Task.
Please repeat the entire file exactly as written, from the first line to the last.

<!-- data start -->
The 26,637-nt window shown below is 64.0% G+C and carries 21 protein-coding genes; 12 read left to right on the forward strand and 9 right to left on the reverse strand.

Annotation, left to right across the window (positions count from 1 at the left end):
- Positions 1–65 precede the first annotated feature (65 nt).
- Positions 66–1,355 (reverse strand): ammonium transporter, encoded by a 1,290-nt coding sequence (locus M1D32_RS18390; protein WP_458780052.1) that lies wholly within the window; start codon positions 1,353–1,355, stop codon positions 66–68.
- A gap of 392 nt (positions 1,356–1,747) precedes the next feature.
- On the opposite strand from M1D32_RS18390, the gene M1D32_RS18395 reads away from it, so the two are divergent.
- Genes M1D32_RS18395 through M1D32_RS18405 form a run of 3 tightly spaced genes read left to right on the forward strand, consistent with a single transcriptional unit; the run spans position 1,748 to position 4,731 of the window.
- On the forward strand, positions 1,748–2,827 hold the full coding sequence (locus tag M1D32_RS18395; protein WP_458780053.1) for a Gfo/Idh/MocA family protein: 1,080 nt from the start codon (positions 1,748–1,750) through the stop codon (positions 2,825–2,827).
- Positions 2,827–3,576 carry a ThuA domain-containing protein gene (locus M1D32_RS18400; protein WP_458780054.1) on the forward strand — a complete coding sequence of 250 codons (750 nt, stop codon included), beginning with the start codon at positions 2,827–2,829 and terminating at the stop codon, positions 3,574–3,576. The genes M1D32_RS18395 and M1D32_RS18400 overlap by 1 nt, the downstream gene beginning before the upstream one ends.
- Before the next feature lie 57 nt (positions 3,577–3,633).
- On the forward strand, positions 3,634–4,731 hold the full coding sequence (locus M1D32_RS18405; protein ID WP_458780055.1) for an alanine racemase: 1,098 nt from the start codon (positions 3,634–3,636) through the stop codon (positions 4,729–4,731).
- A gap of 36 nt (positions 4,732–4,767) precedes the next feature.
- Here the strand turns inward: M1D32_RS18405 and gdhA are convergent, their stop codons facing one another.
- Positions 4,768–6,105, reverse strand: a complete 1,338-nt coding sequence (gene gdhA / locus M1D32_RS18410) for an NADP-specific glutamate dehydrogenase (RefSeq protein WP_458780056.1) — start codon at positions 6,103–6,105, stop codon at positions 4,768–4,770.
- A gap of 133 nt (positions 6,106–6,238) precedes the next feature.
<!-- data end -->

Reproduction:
The 26,637-nt window shown below is 64.0% G+C and carries 21 protein-coding genes; 12 read left to right on the forward strand and 9 right to left on the reverse strand.

Annotation, left to right across the window (positions count from 1 at the left end):
- Positions 1–65 precede the first annotated feature (65 nt).
- Positions 66–1,355 (reverse strand): ammonium transporter, encoded by a 1,290-nt coding sequence (locus M1D32_RS18390; protein WP_458780052.1) that lies wholly within the window; start codon positions 1,353–1,355, stop codon positions 66–68.
- A gap of 392 nt (positions 1,356–1,747) precedes the next feature.
- On the opposite strand from M1D32_RS18390, the gene M1D32_RS18395 reads away from it, so the two are divergent.
- Genes M1D32_RS18395 through M1D32_RS18405 form a run of 3 tightly spaced genes read left to right on the forward strand, consistent with a single transcriptional unit; the run spans position 1,748 to position 4,731 of the window.
- On the forward strand, positions 1,748–2,827 hold the full coding sequence (locus tag M1D32_RS18395; protein WP_458780053.1) for a Gfo/Idh/MocA family protein: 1,080 nt from the start codon (positions 1,748–1,750) through the stop codon (positions 2,825–2,827).
- Positions 2,827–3,576 carry a ThuA domain-containing protein gene (locus M1D32_RS18400; protein WP_458780054.1) on the forward strand — a complete coding sequence of 250 codons (750 nt, stop codon included), beginning with the start codon at positions 2,827–2,829 and terminating at the stop codon, positions 3,574–3,576. The genes M1D32_RS18395 and M1D32_RS18400 overlap by 1 nt, the downstream gene beginning before the upstream one ends.
- Before the next feature lie 57 nt (positions 3,577–3,633).
- On the forward strand, positions 3,634–4,731 hold the full coding sequence (locus M1D32_RS18405; protein ID WP_458780055.1) for an alanine racemase: 1,098 nt from the start codon (positions 3,634–3,636) through the stop codon (positions 4,729–4,731).
- A gap of 36 nt (positions 4,732–4,767) precedes the next feature.
- Here the strand turns inward: M1D32_RS18405 and gdhA are convergent, their stop codons facing one another.
- Positions 4,768–6,105, reverse strand: a complete 1,338-nt coding sequence (gene gdhA / locus M1D32_RS18410) for an NADP-specific glutamate dehydrogenase (RefSeq protein WP_458780056.1) — start codon at positions 6,103–6,105, stop codon at positions 4,768–4,770.
- A gap of 133 nt (positions 6,106–6,238) precedes the next feature.